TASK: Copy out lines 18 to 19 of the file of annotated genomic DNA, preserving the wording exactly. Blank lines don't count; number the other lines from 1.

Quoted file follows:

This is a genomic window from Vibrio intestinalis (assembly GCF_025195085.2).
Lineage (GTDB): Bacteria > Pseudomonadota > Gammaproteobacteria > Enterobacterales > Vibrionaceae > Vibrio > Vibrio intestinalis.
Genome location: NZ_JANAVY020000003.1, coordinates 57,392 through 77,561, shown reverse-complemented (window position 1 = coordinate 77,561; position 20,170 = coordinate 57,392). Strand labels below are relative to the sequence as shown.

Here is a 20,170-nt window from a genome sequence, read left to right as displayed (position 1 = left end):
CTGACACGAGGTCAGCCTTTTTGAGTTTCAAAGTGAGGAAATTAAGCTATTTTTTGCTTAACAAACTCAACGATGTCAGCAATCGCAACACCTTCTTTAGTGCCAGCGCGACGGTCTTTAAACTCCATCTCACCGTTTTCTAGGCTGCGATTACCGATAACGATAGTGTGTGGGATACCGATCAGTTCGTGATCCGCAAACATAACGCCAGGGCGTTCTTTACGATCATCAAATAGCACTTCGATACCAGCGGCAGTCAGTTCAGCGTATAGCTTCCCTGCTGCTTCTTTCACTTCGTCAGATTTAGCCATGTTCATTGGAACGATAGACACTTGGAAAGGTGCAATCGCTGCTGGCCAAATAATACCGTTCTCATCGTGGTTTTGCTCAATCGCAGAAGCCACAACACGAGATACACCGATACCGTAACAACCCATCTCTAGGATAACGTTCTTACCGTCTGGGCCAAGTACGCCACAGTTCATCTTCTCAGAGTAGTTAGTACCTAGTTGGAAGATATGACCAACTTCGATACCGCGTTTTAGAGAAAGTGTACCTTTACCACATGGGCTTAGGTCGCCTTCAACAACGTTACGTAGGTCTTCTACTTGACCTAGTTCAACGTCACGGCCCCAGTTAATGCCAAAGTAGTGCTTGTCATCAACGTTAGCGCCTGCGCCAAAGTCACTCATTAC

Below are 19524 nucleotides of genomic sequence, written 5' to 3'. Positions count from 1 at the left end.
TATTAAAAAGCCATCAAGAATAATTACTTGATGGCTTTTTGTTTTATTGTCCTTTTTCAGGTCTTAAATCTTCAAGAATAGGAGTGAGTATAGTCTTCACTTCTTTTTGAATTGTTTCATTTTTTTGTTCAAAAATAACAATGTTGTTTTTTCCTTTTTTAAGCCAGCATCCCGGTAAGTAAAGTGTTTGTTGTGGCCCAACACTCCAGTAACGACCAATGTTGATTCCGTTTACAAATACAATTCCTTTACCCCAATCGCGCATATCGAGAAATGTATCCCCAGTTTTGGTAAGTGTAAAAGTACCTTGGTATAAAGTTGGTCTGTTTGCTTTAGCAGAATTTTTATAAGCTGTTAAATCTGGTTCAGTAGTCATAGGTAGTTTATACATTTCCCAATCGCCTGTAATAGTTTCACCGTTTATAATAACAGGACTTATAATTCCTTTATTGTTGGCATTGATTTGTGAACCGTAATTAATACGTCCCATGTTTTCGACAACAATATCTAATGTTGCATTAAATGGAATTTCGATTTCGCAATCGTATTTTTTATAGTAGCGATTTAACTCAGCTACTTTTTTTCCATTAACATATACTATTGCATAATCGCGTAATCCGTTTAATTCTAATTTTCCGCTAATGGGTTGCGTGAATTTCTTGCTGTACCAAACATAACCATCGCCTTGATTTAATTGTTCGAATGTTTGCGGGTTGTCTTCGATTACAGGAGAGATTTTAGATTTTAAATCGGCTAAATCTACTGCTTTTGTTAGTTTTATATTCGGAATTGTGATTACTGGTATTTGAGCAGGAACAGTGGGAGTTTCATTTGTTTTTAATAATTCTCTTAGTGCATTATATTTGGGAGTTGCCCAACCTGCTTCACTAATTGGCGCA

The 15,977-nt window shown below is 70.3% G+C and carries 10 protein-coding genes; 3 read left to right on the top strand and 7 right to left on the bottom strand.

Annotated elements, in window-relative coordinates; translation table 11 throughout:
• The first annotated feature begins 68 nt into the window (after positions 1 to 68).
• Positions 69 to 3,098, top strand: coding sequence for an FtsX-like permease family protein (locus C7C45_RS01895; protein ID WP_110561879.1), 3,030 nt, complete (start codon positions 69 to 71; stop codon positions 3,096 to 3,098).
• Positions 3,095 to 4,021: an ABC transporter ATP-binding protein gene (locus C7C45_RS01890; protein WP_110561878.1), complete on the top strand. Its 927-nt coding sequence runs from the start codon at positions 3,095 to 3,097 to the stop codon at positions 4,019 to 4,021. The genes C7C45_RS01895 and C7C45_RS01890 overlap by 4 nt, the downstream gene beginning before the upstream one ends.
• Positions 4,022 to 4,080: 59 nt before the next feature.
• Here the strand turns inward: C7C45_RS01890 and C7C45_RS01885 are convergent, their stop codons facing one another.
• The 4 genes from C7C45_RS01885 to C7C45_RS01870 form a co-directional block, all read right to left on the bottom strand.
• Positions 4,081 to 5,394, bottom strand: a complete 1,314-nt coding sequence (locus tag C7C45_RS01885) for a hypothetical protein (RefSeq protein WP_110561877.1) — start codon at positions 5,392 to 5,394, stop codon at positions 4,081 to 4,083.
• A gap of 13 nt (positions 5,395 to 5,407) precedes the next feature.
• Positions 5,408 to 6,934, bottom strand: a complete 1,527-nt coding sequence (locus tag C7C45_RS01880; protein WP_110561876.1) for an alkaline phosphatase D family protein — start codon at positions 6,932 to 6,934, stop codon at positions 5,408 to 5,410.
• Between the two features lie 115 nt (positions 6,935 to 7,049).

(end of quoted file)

• Positions 5,408 to 6,934, bottom strand: a complete 1,527-nt coding sequence (locus tag C7C45_RS01880; protein WP_110561876.1) for an alkaline phosphatase D family protein — start codon at positions 6,932 to 6,934, stop codon at positions 5,408 to 5,410.
• Between the two features lie 115 nt (positions 6,935 to 7,049).